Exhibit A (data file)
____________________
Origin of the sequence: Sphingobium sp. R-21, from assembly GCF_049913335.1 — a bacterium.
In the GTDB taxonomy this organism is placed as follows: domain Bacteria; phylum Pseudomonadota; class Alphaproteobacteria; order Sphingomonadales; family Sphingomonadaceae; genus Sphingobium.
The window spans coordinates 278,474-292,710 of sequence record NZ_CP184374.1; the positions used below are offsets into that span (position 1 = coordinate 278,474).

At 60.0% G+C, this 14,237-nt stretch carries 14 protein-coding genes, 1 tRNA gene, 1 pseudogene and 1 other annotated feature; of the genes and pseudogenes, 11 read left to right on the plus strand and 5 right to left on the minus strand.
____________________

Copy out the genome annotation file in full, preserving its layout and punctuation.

Origin of the sequence: Sphingobium sp. R-21, from assembly GCF_049913335.1 — a bacterium.
In the GTDB taxonomy this organism is placed as follows: domain Bacteria; phylum Pseudomonadota; class Alphaproteobacteria; order Sphingomonadales; family Sphingomonadaceae; genus Sphingobium.
The window spans coordinates 278,474-292,710 of sequence record NZ_CP184374.1; the positions used below are offsets into that span (position 1 = coordinate 278,474).

At 60.0% G+C, this 14,237-nt stretch carries 14 protein-coding genes, 1 tRNA gene, 1 pseudogene and 1 other annotated feature; of the genes and pseudogenes, 11 read left to right on the plus strand and 5 right to left on the minus strand.